The gender pay gap data your business discloses is powerful. When supported by a detailed analysis and narrative, it can:
- provide insight to your investors, employees and other stakeholders about the levels of equality and male and female participation in your organisation;
- identify any areas of concern that talent is not being successfully maximised; and
- set out the remedial actions you are taking to address those concerns.
Mandatory requirements for UK employers with over 250 staff to disclose their gender pay gap came into force on 6 April 2017.
The first reporting cycle has just been concluded. EY’s analysis reveal that men are paid more than women, based on the median hourly pay, in 77% out of the 10,462 organisations that had filed by 2 May.
Only 9% of entities reported paying men and women equal.
Based on median bonus pay, 68% of organisations awarded higher bonus payments to men.
Many organisations referred to the low levels of women being appointed to the highest level jobs in an organisation to explain their pay gaps. In fact, our analysis showed that 65% of organisations reported having less than 50% women in the upper quartile; 41% reported having less than 30% women in the upper quartile; and 12% reported having less than 10% women at the top.
The initial reporting cycle has shed light on structural inequalities that companies do not want to ignore. The focus now should be on measures to move the dial demonstrating progress in next year’s disclosures.
In our experience of working with organisations to assure their gender pay gap disclosures, it has become clear that many companies underestimate the complexities of the regulations and the time and effort going into collating the data and calculating the numbers. Our analysis found many examples of organisations that have not had their disclosures independently verified and reported data that is statistically unlikely or even improbable, such as having identical average gender pay or bonus gaps measured by both the mean and median – 1.5% and 4.6% of reporting entities respectively.
Interestingly, 149 organisations (1.4%) reported a zero bonus pay gap even though they awarded bonus to a proportion of their employees. 75 of those, about 50%, awarded a bonus exclusively to men or women making it impossible to claim a zero gap.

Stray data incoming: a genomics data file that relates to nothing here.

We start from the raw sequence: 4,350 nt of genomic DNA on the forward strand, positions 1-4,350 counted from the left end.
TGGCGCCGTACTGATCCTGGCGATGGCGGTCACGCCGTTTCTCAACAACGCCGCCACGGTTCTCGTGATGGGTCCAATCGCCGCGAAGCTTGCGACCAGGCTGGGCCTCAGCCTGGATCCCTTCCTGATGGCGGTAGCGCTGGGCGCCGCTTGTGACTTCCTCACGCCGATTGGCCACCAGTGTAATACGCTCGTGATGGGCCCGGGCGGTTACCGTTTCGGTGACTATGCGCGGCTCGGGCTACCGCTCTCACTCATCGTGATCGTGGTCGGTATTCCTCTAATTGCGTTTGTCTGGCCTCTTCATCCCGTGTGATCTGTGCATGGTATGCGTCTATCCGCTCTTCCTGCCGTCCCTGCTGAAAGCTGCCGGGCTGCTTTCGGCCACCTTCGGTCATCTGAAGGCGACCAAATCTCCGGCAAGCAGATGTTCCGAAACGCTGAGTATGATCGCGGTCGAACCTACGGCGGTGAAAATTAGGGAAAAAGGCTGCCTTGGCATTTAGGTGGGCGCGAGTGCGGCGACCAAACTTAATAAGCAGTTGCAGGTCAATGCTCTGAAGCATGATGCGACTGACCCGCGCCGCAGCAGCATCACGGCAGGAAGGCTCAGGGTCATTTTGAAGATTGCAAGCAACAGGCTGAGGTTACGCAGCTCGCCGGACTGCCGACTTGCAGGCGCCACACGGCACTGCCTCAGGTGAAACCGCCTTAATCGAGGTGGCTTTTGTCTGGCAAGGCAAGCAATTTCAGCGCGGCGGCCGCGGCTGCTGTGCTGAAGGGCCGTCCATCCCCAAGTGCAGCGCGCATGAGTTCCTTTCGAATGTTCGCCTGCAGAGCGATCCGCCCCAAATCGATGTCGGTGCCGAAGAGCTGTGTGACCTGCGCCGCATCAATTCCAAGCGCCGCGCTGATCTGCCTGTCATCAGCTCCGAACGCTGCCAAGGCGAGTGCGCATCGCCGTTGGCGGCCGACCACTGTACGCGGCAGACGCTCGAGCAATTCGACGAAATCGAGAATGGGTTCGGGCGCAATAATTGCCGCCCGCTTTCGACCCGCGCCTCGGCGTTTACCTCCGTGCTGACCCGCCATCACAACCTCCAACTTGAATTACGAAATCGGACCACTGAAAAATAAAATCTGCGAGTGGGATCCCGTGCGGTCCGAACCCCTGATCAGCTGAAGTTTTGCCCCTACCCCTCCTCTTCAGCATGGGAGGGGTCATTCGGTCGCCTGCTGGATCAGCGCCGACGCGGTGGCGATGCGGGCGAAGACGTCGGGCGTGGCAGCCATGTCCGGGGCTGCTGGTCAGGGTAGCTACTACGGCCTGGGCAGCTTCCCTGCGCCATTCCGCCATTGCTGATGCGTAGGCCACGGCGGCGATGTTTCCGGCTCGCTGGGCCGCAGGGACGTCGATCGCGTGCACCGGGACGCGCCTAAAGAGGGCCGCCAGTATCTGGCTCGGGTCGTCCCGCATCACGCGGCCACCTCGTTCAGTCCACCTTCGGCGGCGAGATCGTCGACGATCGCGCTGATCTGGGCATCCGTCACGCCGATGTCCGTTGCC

Our analysis also showed that over 200 entities have restated their disclosures at least once.
How EY can help
EY’s Gender Pay Gap Reporting are designed to work collaboratively with you to build confidence in your gender pay gap disclosures, help analyse root causes and assure the effectiveness of initiatives targetaimed at addressing these, co-develop strategies for continued improvement and design a culture where people thrive at work.
We can help you:
- identify errors in the way you apply the Regulations to calculate your gender pay gap
- build and strengthen internal systems and controls for collecting and reporting gender pay gap data
- increase confidence in the accuracy and completeness of data and build credibility and trust amongst internal and external stakeholders that you are committed to gender equality
- Identify root causes and help you close the gap by suggesting targeted proven interventions
Our robust approach follows the requirements defined by the International Standard on Assurance Engagements (ISAE) 3000, the recognised standard covering this type of non-financial reporting.
Our insights and the future of pay assurance and reporting
Watch our two videos below, to hear from our team about our insights from working with clients, and the future of pay assurance and reporting.
EY insights from working with clients
The future of pay assurance and reporting
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1. Sources: “New research from The Peterson Institute for International Economics and EY reveals significant correlation between women in corporate leadership and profitability.” EY website, https://www.ey.com/US/en/Newsroom/News-releases/news-ey-new-research-from-the-peterson-institute-for-international-economics-and-ey-reveals-significant-correlation-between-women-in-corporate-leadership-and-profitability, accessed on 8 February 2016.
2. Sources: Women Matter: A corporate Performance Driver, McKinsey & Company, 2007; Global Gender Gap Report 2014, World Economic Forum.
3. Sources: Scaling up: why women-owned businesses can recharge the global economy, EYGM Ltd, 2009; Global Gender Gap Report 2014, World Economic Forum.
4. Sources: “When Women Rule, Nations Prosper,” Columbia Business School website, http://www8.gsb.columbia.edu/articles/node/1633, accessed on 6 January 2015; Global Gender Gap Report 2014, World Economic Forum.
5. Sources: The Credit Suisse Gender 3000: Women in Senior Management, Credit Suisse Research Institute, August 2012; Global Gender Gap Report 2014, World Economic Forum.